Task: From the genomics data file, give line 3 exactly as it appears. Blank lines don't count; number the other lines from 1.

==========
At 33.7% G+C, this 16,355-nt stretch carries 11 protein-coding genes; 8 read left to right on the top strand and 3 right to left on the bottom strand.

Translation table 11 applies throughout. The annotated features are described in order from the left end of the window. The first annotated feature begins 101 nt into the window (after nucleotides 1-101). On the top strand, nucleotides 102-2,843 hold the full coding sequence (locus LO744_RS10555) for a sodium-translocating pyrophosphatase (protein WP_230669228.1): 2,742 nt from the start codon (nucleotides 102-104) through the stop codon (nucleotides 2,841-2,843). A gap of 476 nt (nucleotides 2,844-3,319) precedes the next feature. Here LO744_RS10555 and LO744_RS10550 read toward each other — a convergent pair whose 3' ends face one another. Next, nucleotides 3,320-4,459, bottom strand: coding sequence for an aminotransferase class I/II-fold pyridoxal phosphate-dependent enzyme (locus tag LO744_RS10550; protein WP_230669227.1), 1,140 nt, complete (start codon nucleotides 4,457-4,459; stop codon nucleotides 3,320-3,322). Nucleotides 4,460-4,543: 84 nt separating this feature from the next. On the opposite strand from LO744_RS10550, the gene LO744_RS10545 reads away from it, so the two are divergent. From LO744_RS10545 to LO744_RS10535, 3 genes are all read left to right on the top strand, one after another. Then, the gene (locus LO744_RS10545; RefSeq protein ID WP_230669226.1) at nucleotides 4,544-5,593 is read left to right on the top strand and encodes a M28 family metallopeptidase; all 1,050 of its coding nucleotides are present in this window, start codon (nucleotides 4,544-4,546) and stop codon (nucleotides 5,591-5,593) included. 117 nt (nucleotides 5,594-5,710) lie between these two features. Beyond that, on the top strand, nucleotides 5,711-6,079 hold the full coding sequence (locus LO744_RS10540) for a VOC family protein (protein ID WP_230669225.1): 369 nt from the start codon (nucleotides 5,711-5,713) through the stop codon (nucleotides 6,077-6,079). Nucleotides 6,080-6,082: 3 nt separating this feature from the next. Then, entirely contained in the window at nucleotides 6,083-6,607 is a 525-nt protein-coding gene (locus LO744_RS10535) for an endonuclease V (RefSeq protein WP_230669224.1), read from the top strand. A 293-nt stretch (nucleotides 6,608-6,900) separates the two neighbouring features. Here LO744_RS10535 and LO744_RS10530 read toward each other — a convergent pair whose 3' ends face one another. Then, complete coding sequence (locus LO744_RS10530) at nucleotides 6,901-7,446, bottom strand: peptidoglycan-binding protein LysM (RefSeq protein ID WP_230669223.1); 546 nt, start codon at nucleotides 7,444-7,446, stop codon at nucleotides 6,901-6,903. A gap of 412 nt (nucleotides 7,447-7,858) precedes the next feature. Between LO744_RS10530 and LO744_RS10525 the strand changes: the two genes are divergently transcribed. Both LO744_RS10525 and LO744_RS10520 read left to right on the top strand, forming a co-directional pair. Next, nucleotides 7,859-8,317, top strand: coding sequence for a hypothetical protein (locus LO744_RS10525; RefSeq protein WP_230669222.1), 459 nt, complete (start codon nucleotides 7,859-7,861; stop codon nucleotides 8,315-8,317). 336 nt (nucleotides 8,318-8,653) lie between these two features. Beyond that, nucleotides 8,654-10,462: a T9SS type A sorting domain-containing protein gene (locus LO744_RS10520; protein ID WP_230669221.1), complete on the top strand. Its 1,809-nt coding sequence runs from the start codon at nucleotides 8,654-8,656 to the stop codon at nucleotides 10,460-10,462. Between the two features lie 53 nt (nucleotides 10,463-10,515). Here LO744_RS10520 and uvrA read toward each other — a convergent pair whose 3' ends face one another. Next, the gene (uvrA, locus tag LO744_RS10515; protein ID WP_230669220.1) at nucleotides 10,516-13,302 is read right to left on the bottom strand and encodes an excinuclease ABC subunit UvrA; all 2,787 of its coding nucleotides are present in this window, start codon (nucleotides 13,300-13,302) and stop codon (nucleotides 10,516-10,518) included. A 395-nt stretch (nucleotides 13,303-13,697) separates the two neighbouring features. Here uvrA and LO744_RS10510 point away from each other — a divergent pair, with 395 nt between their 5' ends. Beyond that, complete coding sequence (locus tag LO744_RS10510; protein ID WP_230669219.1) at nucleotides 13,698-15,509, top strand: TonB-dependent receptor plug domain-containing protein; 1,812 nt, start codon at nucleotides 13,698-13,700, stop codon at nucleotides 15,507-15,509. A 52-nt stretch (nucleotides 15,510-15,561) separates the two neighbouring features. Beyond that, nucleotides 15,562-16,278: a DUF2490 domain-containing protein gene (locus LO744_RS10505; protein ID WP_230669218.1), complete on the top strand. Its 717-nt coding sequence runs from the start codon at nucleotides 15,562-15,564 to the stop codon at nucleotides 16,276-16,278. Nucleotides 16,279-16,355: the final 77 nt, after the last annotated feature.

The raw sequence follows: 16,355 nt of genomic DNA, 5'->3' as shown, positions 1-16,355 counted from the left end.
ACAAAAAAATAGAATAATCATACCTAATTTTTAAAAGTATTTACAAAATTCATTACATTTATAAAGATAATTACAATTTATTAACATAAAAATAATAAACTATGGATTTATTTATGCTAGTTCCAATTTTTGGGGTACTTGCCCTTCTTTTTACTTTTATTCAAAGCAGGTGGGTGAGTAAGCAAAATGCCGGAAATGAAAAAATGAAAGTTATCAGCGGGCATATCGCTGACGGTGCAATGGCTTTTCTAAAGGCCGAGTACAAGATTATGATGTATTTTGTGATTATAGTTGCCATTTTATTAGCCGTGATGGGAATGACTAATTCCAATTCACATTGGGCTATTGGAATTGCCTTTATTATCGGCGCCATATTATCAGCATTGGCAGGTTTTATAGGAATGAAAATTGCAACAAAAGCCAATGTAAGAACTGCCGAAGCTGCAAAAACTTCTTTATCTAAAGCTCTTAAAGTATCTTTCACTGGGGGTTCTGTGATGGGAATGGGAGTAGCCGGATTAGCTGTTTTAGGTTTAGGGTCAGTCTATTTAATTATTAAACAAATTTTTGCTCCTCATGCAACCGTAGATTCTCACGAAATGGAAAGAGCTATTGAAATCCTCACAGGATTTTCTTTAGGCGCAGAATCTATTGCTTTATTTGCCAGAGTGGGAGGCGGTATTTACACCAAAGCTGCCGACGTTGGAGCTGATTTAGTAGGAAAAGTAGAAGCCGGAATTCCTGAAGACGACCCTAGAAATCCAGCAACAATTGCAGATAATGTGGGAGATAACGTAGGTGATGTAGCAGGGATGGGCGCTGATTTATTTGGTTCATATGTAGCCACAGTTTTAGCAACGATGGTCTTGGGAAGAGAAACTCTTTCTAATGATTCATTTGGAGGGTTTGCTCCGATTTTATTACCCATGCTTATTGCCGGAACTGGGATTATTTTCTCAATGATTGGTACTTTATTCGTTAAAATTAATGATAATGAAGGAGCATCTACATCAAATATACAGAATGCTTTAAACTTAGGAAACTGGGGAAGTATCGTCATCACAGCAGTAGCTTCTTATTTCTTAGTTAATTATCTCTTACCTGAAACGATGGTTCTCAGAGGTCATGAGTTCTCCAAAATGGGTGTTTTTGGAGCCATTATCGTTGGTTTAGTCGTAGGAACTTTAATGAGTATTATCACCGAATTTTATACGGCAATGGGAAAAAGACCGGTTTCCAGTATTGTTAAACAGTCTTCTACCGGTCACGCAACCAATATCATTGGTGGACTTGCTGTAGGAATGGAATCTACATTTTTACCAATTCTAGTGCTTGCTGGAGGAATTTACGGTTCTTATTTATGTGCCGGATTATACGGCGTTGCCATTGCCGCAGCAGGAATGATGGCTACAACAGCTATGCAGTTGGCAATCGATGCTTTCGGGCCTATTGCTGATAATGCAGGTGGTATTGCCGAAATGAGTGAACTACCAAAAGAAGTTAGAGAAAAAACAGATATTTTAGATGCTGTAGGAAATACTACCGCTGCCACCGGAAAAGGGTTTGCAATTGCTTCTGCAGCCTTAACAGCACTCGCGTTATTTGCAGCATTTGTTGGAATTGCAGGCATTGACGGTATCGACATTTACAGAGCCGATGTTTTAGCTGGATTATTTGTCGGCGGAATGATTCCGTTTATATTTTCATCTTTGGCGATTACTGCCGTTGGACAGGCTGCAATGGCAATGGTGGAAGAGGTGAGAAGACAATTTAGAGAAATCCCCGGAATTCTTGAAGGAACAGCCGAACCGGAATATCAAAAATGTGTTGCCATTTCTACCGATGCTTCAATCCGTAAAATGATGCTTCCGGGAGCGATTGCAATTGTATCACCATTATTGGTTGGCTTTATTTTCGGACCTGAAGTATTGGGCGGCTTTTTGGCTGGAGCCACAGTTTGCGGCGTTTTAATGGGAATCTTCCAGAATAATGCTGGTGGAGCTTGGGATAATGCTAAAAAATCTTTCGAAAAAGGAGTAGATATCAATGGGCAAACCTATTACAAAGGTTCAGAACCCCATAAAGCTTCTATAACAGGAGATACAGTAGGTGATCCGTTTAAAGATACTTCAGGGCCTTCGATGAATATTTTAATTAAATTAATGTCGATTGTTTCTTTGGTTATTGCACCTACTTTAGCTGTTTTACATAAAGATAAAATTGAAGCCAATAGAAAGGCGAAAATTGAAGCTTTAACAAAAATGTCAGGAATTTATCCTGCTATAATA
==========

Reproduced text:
The raw sequence follows: 16,355 nt of genomic DNA, 5'->3' as shown, positions 1-16,355 counted from the left end.